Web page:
Margaret Brownley, page 24
He wondered why he had allowed the two of them to grow on him so. Mother and son. He had no business feeling the things he felt for them. No business at all. He was nothing but a lowly trapper, with nothing of value to his name.
“There,” Libby announced at last. She brushed her hands off. “It won’t be long before you’ll have flowers.”
He should have told her right then and there that he’d never see those particular flowers come to bloom. He was leaving in less than two weeks. But the words wouldn’t come, and so he kept his misery to himself.
She gave him an uncertain smile and for a moment, but only a moment, he imagined things were different. That he wasn’t who or what he was. That his body was sound and his future bright.
“Here,” he said brusquely. He handed Noel to her.
Looking confused, she stared as Logan backed away.
“I have things to do,” he explained. He grabbed his gold rocker and heaved it onto his horse. Why. God, why? Why are you doing this to me?
All he had to his name was a leg that kept him from running—more than that, kept him from loving.
Libby spread a blanket on the ground next to the clothesline and placed Noel on his stomach. She then proceeded to hang her wash.
Noel rolled over and Libby dropped the wet garment into the basket and bent over to tickle him under his chubby little chin.
“My little man,” she whispered. He was growing so fast, she could hardly keep up.
She straightened just as Logan stepped out of his cabin and lumbered toward her.
He didn’t look happy.
She picked up a wet shirt and flung it over the line. It was Big Sam’s shirt and required an extra peg to keep it in place.
Logan walked up to her and she greeted him with a smile. “Noel turned over all by himself.”
He glanced at the infant and smiled. “Well, now.”
“Soon he’ll be crawling and walking.”
“I reckon so,” Logan said.
“The dress fits perfectly,” she said. He had dropped it off the night before.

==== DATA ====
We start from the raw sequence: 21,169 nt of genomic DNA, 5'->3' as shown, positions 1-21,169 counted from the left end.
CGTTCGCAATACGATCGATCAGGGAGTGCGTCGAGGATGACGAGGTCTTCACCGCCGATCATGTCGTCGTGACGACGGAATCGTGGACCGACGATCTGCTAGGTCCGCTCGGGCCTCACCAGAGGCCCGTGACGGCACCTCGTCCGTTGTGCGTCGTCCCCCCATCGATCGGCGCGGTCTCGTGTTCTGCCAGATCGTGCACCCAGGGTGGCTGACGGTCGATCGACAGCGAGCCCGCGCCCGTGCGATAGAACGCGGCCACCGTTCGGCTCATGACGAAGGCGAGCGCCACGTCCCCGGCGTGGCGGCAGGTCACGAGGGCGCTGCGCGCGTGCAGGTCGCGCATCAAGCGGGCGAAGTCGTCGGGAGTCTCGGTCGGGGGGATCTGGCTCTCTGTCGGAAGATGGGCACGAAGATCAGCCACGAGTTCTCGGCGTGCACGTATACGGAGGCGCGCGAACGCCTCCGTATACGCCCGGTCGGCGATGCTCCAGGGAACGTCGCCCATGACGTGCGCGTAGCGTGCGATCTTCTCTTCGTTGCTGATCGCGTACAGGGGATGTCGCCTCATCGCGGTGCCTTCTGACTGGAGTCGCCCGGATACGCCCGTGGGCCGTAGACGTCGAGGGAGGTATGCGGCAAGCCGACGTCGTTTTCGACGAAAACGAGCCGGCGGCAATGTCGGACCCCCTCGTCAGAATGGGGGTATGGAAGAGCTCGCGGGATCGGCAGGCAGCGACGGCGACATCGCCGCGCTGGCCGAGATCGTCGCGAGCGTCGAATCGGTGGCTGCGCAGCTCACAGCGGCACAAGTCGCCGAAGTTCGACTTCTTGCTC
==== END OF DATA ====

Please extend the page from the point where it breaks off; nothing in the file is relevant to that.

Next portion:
“Good to hear.” After an awkward silence, he cleared his throat.
“Cast-Iron asked me to talk to you.”
She wiped her hands on her apron. “That’s a surprise.” The man hadn’t said word one to her. “Why doesn’t he talk to me himself?”
“He wanted to but I wouldn’t let him. He called you a meddler.”
“Did he now?”
“Said he put up with all the building, painting and curtains, but things have gone too far. Some men aren’t doing their fair share at the gambling tables.”
She nodded. “Their saving their money so they can bring their families here,” Libby said.
“I’m only telling you what Cast-Iron said.” He hesitated. “You have something on your nose.”
She touched nose. “What?”
“A soap bubble. Right here,” He wiped it away with his finger.
She smiled and he stepped back.
“Was there anything else?” she asked.
He frowned. “Anything else? Eh…no.”
“Well you can tell Mr. Iron that it makes no sense for miners to throw their hard-earned gold away on the gaming tables.”
“It’s their only recreation.”
“When they bring their families out here, there will be other ways to occupy their time.”
He nodded. “I’ll convey your message.” He stood looking at her and saying nothing.
“Was there anything else?” she asked.
“Yes, eh, no.” He shook his head and spun around. “Forget it!”
He stopped mid step.
“Why don’t you say what you really came to say?”
He turned to face her. “What makes you think I came to say anything that I haven’t already said?”
“It’s just a feeling I have. Now would you please stop beating around the bush? If you have something to say, then just say it!”
“I have no right to say what I want to say. Me being a rough, uneducated mountain man and you being a …fine lady.”
“But you are a fine lady.”
“I meant your being a rough and uneducated mountain man. Why I’ve never met a man more knowledgeable …Macoa owes his life to you and so do I. You helped with Noel’s birth just like you were a doctor.”
“I never went to school.”
“That doesn’t mean you’re not educated.”
“I know nothing about opera,” he said.
“I don’t know anything about wild animals.” She glanced away. “Sometimes I wonder…”
He closed the distance between them. “What? What were you going to say?”